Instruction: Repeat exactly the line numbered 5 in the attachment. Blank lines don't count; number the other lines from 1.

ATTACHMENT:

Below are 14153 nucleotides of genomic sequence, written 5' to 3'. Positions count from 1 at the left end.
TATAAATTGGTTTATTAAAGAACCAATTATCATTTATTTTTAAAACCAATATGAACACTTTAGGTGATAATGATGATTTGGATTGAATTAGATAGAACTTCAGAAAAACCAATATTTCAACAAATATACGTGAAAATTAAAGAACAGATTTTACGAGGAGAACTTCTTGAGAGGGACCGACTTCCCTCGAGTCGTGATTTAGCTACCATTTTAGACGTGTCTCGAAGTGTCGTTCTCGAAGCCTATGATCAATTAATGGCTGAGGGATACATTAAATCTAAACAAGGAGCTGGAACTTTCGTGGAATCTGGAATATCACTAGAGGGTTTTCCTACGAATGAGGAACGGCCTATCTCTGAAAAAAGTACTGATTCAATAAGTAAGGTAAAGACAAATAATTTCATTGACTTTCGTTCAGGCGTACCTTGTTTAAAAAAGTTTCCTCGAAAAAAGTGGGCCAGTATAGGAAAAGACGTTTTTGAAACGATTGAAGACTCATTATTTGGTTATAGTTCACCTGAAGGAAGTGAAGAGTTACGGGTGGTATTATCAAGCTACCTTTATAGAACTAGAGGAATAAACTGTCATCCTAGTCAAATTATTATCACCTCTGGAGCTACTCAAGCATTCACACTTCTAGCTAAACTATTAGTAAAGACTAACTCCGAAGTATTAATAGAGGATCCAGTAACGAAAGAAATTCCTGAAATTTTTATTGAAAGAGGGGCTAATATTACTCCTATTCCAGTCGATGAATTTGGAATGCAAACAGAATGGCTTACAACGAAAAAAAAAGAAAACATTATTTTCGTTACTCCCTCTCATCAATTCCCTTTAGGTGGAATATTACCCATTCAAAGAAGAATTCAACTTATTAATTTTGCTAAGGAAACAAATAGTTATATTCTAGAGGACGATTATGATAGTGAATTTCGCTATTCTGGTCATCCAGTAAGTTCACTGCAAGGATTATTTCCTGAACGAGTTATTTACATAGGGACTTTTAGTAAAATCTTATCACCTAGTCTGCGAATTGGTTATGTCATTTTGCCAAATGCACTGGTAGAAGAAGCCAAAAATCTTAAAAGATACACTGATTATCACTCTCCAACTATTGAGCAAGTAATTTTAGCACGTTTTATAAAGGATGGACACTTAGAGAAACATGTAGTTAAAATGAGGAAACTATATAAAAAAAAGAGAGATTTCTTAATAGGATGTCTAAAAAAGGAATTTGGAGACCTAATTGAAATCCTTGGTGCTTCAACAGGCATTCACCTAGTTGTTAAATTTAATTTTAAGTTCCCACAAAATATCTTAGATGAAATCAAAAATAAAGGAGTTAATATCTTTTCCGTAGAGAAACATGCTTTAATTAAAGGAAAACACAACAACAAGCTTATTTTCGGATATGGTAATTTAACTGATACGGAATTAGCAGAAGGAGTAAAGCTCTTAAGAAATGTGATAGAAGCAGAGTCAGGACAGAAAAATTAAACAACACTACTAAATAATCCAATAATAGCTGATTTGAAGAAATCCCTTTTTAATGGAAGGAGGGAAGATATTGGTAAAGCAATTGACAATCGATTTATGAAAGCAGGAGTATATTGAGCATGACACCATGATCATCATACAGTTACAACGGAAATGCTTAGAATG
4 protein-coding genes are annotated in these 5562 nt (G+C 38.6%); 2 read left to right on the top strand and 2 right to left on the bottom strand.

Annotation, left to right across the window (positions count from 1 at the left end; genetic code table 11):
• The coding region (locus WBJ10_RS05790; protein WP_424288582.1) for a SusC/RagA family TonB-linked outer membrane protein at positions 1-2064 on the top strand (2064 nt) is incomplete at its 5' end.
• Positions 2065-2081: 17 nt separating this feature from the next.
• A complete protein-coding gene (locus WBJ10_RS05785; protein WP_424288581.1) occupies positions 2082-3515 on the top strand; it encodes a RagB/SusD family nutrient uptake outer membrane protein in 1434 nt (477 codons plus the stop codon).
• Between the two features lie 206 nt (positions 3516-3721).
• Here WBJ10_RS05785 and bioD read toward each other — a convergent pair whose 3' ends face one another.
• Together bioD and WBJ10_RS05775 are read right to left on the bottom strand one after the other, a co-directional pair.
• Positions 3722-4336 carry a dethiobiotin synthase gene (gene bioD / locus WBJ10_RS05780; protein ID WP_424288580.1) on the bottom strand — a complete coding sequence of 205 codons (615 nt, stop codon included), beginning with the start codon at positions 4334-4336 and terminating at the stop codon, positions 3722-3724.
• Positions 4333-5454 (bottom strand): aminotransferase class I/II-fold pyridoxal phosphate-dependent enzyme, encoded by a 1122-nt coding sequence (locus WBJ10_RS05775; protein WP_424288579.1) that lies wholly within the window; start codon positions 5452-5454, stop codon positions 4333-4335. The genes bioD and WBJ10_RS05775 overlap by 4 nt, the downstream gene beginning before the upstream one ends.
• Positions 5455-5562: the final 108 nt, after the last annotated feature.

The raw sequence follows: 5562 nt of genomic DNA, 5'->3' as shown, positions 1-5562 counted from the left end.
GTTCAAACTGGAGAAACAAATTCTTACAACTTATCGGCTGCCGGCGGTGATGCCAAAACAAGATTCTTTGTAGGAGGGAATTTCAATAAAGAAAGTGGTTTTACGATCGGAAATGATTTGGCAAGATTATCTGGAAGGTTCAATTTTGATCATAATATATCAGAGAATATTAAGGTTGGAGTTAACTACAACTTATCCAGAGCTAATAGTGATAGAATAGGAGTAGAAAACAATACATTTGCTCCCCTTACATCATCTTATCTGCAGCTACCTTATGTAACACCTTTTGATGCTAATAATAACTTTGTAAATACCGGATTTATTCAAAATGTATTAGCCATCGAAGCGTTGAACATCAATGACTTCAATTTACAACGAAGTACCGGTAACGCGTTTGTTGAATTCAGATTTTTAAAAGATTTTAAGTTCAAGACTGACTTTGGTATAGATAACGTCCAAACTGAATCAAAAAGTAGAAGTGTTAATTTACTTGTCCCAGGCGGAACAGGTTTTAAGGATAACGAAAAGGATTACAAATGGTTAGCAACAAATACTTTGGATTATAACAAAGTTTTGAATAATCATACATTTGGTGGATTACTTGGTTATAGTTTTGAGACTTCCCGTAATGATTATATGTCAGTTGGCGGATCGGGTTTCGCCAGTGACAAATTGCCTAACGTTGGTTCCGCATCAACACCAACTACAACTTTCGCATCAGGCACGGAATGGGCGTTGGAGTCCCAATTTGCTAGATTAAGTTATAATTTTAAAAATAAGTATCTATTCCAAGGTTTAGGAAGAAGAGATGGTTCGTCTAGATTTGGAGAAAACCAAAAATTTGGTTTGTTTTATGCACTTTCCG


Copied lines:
• The coding region (locus WBJ10_RS05790; protein WP_424288582.1) for a SusC/RagA family TonB-linked outer membrane protein at positions 1-2064 on the top strand (2064 nt) is incomplete at its 5' end.